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Liquidity Premia and Transaction Costs

Authors

  • BONG-GYU JANG,

  • HYENG KEUN KOO,

  • HONG LIU,

  • MARK LOEWENSTEIN

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    • Jang is from the Financial Supervisory Service of Korea; Koo is from the Department of Business Administration of Ajou University, Korea; Liu is from the Olin School of Business of Washington University in St. Louis; and Loewenstein is from the Robert H. Smith School of Business of the University of Maryland. We thank George Constantinides; Phil Dybvig; Jingzhi Huang; Jiang Wang; and seminar participants at the 2006 American Finance Association conference, the 2005 China International Conference in Finance, the University of Illinois at Chicago, and Washington University in St. Louis for helpful comments. We are especially grateful to an anonymous referee and Rob Stambaugh (the Editor) for their useful suggestions. All errors are our responsibility.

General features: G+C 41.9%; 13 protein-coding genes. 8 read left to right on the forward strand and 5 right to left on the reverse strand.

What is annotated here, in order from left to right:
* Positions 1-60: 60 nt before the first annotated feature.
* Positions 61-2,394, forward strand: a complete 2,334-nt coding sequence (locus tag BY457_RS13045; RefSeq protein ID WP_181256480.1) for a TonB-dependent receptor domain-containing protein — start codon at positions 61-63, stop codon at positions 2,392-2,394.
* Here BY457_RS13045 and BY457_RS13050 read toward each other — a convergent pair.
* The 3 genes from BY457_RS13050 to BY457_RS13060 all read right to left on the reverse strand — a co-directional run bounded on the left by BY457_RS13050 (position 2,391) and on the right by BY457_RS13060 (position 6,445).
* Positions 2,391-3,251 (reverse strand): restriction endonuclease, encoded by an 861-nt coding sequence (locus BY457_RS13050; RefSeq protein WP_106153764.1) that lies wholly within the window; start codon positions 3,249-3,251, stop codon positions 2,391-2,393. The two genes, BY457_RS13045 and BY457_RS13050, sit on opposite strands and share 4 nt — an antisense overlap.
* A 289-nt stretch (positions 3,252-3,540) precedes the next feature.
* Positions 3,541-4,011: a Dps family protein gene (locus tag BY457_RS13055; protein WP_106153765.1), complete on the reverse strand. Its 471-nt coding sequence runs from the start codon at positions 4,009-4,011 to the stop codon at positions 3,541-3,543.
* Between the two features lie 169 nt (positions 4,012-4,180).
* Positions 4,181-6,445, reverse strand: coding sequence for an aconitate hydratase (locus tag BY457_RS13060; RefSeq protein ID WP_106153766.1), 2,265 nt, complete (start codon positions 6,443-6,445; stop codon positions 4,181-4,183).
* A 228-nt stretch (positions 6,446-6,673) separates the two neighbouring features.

ABSTRACT

Standard literature concludes that transaction costs only have a second-order effect on liquidity premia. We show that this conclusion depends crucially on the assumption of a constant investment opportunity set. In a regime-switching model in which the investment opportunity set varies over time, we explicitly characterize the optimal consumption and investment strategy. In contrast to the standard literature, we find that transaction costs can have a first-order effect on liquidity premia. However, with reasonably calibrated parameters, the presence of transaction costs still cannot fully explain the equity premium puzzle.

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